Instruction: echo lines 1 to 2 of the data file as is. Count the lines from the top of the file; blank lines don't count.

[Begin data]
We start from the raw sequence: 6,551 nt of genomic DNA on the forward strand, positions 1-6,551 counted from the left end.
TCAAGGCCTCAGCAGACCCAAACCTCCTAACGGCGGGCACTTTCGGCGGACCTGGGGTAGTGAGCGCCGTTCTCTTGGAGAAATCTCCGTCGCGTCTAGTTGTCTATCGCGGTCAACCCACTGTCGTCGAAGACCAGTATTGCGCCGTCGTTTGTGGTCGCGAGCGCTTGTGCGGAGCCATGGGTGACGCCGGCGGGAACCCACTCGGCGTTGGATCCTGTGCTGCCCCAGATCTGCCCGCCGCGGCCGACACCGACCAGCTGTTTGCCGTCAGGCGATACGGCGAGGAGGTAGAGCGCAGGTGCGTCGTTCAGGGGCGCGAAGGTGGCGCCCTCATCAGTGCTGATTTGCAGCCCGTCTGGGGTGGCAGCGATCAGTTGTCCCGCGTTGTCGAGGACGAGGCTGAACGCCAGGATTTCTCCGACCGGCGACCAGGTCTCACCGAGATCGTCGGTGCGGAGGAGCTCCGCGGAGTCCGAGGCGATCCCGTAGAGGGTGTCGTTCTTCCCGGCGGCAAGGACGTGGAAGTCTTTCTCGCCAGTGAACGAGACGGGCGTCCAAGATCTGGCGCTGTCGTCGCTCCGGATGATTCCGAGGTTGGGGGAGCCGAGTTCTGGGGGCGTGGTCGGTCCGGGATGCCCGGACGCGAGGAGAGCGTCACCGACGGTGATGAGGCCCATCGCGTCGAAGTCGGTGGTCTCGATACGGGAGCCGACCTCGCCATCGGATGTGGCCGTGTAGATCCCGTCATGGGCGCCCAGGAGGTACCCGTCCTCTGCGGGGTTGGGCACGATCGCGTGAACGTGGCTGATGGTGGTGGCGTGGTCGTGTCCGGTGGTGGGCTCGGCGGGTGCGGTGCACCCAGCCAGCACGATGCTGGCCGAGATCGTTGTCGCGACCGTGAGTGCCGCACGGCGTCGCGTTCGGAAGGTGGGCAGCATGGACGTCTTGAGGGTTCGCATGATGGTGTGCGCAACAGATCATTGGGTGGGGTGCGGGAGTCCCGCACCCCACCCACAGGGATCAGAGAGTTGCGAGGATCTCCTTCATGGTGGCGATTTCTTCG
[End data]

We start from the raw sequence: 6,551 nt of genomic DNA on the forward strand, positions 1-6,551 counted from the left end.
TCAAGGCCTCAGCAGACCCAAACCTCCTAACGGCGGGCACTTTCGGCGGACCTGGGGTAGTGAGCGCCGTTCTCTTGGAGAAATCTCCGTCGCGTCTAGTTGTCTATCGCGGTCAACCCACTGTCGTCGAAGACCAGTATTGCGCCGTCGTTTGTGGTCGCGAGCGCTTGTGCGGAGCCATGGGTGACGCCGGCGGGAACCCACTCGGCGTTGGATCCTGTGCTGCCCCAGATCTGCCCGCCGCGGCCGACACCGACCAGCTGTTTGCCGTCAGGCGATACGGCGAGGAGGTAGAGCGCAGGTGCGTCGTTCAGGGGCGCGAAGGTGGCGCCCTCATCAGTGCTGATTTGCAGCCCGTCTGGGGTGGCAGCGATCAGTTGTCCCGCGTTGTCGAGGACGAGGCTGAACGCCAGGATTTCTCCGACCGGCGACCAGGTCTCACCGAGATCGTCGGTGCGGAGGAGCTCCGCGGAGTCCGAGGCGATCCCGTAGAGGGTGTCGTTCTTCCCGGCGGCAAGGACGTGGAAGTCTTTCTCGCCAGTGAACGAGACGGGCGTCCAAGATCTGGCGCTGTCGTCGCTCCGGATGATTCCGAGGTTGGGGGAGCCGAGTTCTGGGGGCGTGGTCGGTCCGGGATGCCCGGACGCGAGGAGAGCGTCACCGACGGTGATGAGGCCCATCGCGTCGAAGTCGGTGGTCTCGATACGGGAGCCGACCTCGCCATCGGATGTGGCCGTGTAGATCCCGTCATGGGCGCCCAGGAGGTACCCGTCCTCTGCGGGGTTGGGCACGATCGCGTGAACGTGGCTGATGGTGGTGGCGTGGTCGTGTCCGGTGGTGGGCTCGGCGGGTGCGGTGCACCCAGCCAGCACGATGCTGGCCGAGATCGTTGTCGCGACCGTGAGTGCCGCACGGCGTCGCGTTCGGAAGGTGGGCAGCATGGACGTCTTGAGGGTTCGCATGATGGTGTGCGCAACAGATCATTGGGTGGGGTGCGGGAGTCCCGCACCCCACCCACAGGGATCAGAGAGTTGCGAGGATCTCCTTCATGGTGGCGATTTCTTCG